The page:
Ethics and being “To Big to Fail”

February 26, 2020

My Dear Reader,

As I’ve grown more mature into the financial industry, I’ve come to see certain transactions that I once saw as injustices as the nature of business. For instance, when banks clam up in an economic recession, it feels wrong. Like they’re starving the people really need money to continue on instead of giving a helping hand. But now, years into the financial industry, I understand that a loan is a risky proposition on the other side, and the banks not only perform a necessary action, but also a business transaction, and like every business owner, they are simply reacting to the conditions around them. The emotional aspect of every economic crisis is for politics. In modern politics, which are based more on emotion than logic, have no place for a measured view of things. Instead it’s all about injustice and outcry. Outrage and political power. So, when I discuss the ethics of Wells Fargo, I’m not doing so because I have some sort of ulterior motives against Banks or financial institutions, but because what Wells Fargo had done and has done is simply beyond the pale.

For a number of years, I’ve been reading the works of a great financial mind, his name is Simon Black and he had a chilling piece about how deep the Wells Fargo fraud has gone on for years. just take a look at this quote:

“Wells Fargo also sold customers car insurance they didn’t need, and charged erroneous fees which caused 20,000 cars to be wrongly repossessed. A computer glitch once caused over 500 Wells Fargo customers to have their houses foreclosed on. The bank charged 26 times the agreed price for foreign currency transactions. Wells Fargo illegally repossessed vehicles of soldiers who were deployed overseas. They accidentally charged late fees to more than 100,000 customers when it was the bank that was at fault. In 2016 employees were caught selling customers’ Social Security Numbers to identity thieves. Because of all this– and sadly, I’m sure I overlooked a couple scandals– the government has fined Wells Fargo a total of $18 billion since 2012, according to data compiled by the New York Times.”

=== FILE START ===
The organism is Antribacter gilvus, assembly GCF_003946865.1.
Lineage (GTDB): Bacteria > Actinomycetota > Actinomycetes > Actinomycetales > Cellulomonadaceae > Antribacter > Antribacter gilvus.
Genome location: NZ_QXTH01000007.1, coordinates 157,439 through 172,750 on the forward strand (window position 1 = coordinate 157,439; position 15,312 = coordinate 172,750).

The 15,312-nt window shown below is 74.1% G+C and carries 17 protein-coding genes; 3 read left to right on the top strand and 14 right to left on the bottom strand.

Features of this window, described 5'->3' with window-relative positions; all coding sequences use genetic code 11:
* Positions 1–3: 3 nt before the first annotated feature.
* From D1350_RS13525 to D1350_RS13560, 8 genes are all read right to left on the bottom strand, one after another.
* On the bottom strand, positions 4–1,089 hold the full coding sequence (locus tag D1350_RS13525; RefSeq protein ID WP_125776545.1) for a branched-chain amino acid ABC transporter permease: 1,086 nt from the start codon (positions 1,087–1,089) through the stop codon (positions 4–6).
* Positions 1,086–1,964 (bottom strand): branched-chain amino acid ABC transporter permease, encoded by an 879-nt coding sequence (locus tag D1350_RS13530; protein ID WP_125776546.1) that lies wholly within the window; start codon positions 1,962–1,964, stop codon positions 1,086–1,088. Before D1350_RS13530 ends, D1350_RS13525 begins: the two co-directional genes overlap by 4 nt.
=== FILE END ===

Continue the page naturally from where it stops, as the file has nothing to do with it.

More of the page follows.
Simon goes on to say that over the past decade, Wells Fargo has only paid 2.6 billion in interest to its retail customers. Can you imagine any other business operating this way in perpetuity? With that being said, I cannot even imagine a regional bank or institution that is not part of the “too big to fail” crowd pulling nonsense like this. Unfortunately, Wells Fargo has a wide berth to get away with this kind of unethical and shady business practices because they are involved in that upper crust of the lending institutions. The reason why some banks are too big to fail, is rather obvious, they simply wield a great amount of power in the amount of loans that they have on the books. And to understand the real problem behind this reality, we have to understand how the Federal Reserve works and how the monetary system works through the Mandrake mechanism.

At the risk of being too long-winded I’m going to save that detail for tomorrow, but I do want to leave you with some food for thought and the underpinning of this article. The businesses that we build and the relationships that we maintain must be honest and ethical in equal measure, or we will doom ourselves and smear the value that we create for others. But once we get to the point where we hold all of the cards per se, morality and ethics can more easily be overlooked. This is why the phrase “absolute power corrupts absolutely” is so poignant. Wells Fargo is probably too big to fail, but one thing is for sure they are corrupt. And you can take that to the bank.

To your creation and potential,
Kevin Prendiville